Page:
It is generally considered to be a word that is used in written for a public announcement or official document, also is used by senior to junior, therefore, it can be avoided to use for clients or business partners.
ex: Yamada Kazuya-dono (山田かずや殿) (in an internal document from CEO to a project leader)
Depends on the company, sometimes people often call someone’s name with their title. Sometimes the title itself is used as a substitute for the person’s name. If the organization doesn’t emphasize hierarchy, they usually call each other names with “~san”, without their title.
In terms of professors, lawyers, doctors, they are referred to as the previously mentioned “sensei,” or they may be referred to as honorific titles after their names.
ex: Yamada-professor → Yamada-sensei (やまだ先生) , Nakamura-lawyer → Nakayama-sensei (なかやま先生)
Governmental positions are also honorific titles after their names such as Prime Minister, Governor, Mayor, Ambassador, etc.
Abe-Prime Minister → あべ首相 , Yamada-Ambassador → やまだ大使 , Yoshimura-Governor of Osaka prefecture → よしむら知事
All of these titles themselves are honorific titles, therefore, they are not used in combination with honorific titles and suffixes.
Bad examples: Yamada-president-sama, Yamada-sensei-sama, Yamada-lawyer-san
If you are unsure of the person’s position or age at the first meeting, you can use “~san” so that it wouldn’t be taken impolite to them. Also, if you meet a child, you can use “~chan” to attach to the name, and it may be more appropriate to use “~kun” for boys over the age of 4 or 5.
Those rules may seem to be difficult as they are considered and influenced by their occupation, gender, age difference, or relationship. It would be useful if you remember the suffixes or honorifics to built friendships and communicate with Japanese people smoothly.
Supporting Ukraine Kids together
As the situation in Ukraine escalates, I feel with emotions too overwhelming to name. There are many children in Ukraine whose homes have been destroyed and without food and water. Gentle support is needed.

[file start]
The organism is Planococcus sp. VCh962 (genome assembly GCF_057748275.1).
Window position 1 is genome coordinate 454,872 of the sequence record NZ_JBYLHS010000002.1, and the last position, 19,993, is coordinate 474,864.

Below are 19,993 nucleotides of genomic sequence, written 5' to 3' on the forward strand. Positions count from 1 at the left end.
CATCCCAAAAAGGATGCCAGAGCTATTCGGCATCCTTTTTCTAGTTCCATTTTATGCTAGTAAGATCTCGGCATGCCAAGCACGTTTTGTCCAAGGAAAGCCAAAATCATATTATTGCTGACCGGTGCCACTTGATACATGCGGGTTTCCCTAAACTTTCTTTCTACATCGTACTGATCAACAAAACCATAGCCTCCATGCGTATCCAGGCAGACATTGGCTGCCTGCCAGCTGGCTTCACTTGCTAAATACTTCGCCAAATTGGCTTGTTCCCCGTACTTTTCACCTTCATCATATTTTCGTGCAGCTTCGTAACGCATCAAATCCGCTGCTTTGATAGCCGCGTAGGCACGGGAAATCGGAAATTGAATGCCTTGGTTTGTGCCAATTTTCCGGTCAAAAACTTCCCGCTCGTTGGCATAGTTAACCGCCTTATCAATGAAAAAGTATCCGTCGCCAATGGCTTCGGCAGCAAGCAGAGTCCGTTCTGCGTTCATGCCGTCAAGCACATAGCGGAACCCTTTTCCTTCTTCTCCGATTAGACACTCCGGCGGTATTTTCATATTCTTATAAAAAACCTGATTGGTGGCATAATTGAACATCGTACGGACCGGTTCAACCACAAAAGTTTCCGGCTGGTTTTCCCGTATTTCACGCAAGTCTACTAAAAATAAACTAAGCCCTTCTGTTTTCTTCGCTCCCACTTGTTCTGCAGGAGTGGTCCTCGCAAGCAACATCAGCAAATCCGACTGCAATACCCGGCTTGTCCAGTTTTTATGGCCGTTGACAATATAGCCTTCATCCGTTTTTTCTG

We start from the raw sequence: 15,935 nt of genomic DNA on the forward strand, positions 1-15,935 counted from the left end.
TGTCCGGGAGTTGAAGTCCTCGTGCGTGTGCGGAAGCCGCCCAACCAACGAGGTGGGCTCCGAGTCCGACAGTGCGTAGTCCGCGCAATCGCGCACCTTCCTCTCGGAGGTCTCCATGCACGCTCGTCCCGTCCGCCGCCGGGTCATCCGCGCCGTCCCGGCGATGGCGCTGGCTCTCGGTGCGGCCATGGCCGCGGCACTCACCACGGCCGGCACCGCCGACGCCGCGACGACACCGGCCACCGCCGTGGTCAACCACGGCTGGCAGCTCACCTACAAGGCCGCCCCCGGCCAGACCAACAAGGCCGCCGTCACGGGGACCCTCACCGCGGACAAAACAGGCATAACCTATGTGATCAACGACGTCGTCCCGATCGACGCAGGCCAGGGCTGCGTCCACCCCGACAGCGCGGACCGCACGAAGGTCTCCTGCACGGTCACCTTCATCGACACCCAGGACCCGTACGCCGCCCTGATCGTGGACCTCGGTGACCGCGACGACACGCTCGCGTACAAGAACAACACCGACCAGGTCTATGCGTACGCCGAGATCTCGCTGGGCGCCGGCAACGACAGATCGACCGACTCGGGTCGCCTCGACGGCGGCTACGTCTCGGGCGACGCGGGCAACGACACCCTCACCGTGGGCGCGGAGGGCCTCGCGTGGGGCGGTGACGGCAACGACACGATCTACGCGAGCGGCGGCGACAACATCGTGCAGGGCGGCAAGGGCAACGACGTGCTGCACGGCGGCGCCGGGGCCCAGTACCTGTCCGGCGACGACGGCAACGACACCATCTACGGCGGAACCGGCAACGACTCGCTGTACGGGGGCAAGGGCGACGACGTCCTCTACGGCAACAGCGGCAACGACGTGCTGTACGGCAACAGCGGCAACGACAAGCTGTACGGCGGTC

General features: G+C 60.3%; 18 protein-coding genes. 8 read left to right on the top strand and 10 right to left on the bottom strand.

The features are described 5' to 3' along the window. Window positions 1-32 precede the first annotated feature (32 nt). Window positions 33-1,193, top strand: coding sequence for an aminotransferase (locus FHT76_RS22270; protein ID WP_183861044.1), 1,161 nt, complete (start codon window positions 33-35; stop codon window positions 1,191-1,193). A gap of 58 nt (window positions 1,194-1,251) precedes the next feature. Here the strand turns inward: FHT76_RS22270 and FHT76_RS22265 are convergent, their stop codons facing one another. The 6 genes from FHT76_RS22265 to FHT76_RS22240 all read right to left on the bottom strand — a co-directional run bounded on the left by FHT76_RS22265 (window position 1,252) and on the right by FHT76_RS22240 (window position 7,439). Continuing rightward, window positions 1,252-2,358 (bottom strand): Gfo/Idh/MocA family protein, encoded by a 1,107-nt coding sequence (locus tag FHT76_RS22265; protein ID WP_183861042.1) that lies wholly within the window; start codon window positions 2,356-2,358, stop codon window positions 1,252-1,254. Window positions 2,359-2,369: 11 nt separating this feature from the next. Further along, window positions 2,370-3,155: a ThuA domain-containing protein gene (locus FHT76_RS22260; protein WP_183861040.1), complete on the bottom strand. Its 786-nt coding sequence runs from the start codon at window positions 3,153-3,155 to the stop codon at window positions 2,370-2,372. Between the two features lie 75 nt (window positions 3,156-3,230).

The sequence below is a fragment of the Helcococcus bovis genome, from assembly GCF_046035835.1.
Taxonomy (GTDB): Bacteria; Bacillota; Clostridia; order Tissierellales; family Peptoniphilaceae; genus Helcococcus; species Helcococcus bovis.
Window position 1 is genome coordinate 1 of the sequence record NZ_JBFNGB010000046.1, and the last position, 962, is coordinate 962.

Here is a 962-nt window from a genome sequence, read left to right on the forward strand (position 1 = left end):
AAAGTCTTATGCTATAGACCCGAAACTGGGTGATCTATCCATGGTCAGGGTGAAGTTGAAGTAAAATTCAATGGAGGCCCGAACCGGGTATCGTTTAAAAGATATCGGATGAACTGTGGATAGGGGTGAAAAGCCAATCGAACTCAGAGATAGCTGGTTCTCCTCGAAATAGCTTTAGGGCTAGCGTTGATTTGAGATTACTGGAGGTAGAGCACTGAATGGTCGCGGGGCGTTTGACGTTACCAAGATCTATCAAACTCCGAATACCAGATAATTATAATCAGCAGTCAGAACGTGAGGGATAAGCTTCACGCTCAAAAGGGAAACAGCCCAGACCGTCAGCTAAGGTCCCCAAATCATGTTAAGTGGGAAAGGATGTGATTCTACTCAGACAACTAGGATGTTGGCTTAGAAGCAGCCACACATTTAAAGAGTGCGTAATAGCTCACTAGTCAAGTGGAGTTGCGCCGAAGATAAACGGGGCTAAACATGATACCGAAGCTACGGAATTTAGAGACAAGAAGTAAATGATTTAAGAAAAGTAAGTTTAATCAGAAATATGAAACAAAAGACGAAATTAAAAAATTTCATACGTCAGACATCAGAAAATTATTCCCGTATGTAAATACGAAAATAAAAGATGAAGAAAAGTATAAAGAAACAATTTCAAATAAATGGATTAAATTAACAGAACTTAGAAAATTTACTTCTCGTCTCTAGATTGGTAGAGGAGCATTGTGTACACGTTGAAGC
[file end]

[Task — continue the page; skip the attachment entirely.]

Please donate to Save the Children.
According to Google Analytics, Japanese Names.info has been visited from 217 countries and regions for 30 days. Of course, Ukrainian and Russian users are also included.
For the kind Russian people
Apparently this isn't broadcast on Russian TV, but what the Russian government is doing isn't actually a peacekeeping operation, but is more correctly described as an invasion and looting of your relative's country, Ukraine.
The only power that can change the reality in Ukraine is for the Russian people to speak out. Please touch the world media outside of Russia to see how your government is causing the tragic situation. Thank you for a peaceful world!e.g. UNICEF, Red Cross
Sort by Most Kanji Variation?
This is the order of names with many variations of kanji.
Basically, names with more variations are more common and familiar to the Japanese.
Sort by Most Viewed?
The names are sorted by the number of times they have been viewed on this site. This ranking is based on the behavior of users around the world, including Japan, so it does not mean that the names are commonly viewed by Japanese people only.
Please note that just because a name has been viewed more times does not mean it is a famous name in Japan.
What is Hiragana?
Hiragana is a syllabary used in written Japanese, which originated from the cursive style of Kanji.
What is Katakana?
Katakana is also a Japanese syllabary. Basically, the characters don't have any meaning by themselves, they only represent the sounds.
Japanese try to express the words came from foreign languages with the most similar sounds in Japanese using Katakana.
The names are sorted by the number of Japanese households where the surname is used.
The more households there are, the more famous and common the surname is.
About this site's data of last names